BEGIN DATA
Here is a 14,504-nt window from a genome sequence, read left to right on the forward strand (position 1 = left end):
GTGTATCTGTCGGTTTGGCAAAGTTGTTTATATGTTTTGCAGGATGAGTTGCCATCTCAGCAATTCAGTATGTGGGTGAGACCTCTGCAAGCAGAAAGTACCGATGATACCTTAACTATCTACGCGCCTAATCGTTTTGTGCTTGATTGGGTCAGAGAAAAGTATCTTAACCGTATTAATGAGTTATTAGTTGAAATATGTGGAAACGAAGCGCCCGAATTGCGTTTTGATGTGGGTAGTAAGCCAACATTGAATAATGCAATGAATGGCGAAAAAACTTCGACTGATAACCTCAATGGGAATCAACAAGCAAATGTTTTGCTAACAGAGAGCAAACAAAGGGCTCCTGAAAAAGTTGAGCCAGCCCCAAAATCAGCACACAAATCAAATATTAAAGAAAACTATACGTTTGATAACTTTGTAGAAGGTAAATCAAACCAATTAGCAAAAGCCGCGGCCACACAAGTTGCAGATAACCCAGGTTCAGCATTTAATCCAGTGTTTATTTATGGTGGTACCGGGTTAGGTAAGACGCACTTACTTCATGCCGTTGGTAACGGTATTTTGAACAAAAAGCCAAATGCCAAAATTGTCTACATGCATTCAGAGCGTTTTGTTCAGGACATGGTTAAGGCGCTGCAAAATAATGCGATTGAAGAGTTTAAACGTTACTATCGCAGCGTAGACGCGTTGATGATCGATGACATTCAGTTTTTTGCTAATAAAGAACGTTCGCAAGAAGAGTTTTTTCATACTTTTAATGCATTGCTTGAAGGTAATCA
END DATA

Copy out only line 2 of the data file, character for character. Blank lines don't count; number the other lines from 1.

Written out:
GTGTATCTGTCGGTTTGGCAAAGTTGTTTATATGTTTTGCAGGATGAGTTGCCATCTCAGCAATTCAGTATGTGGGTGAGACCTCTGCAAGCAGAAAGTACCGATGATACCTTAACTATCTACGCGCCTAATCGTTTTGTGCTTGATTGGGTCAGAGAAAAGTATCTTAACCGTATTAATGAGTTATTAGTTGAAATATGTGGAAACGAAGCGCCCGAATTGCGTTTTGATGTGGGTAGTAAGCCAACATTGAATAATGCAATGAATGGCGAAAAAACTTCGACTGATAACCTCAATGGGAATCAACAAGCAAATGTTTTGCTAACAGAGAGCAAACAAAGGGCTCCTGAAAAAGTTGAGCCAGCCCCAAAATCAGCACACAAATCAAATATTAAAGAAAACTATACGTTTGATAACTTTGTAGAAGGTAAATCAAACCAATTAGCAAAAGCCGCGGCCACACAAGTTGCAGATAACCCAGGTTCAGCATTTAATCCAGTGTTTATTTATGGTGGTACCGGGTTAGGTAAGACGCACTTACTTCATGCCGTTGGTAACGGTATTTTGAACAAAAAGCCAAATGCCAAAATTGTCTACATGCATTCAGAGCGTTTTGTTCAGGACATGGTTAAGGCGCTGCAAAATAATGCGATTGAAGAGTTTAAACGTTACTATCGCAGCGTAGACGCGTTGATGATCGATGACATTCAGTTTTTTGCTAATAAAGAACGTTCGCAAGAAGAGTTTTTTCATACTTTTAATGCATTGCTTGAAGGTAATCA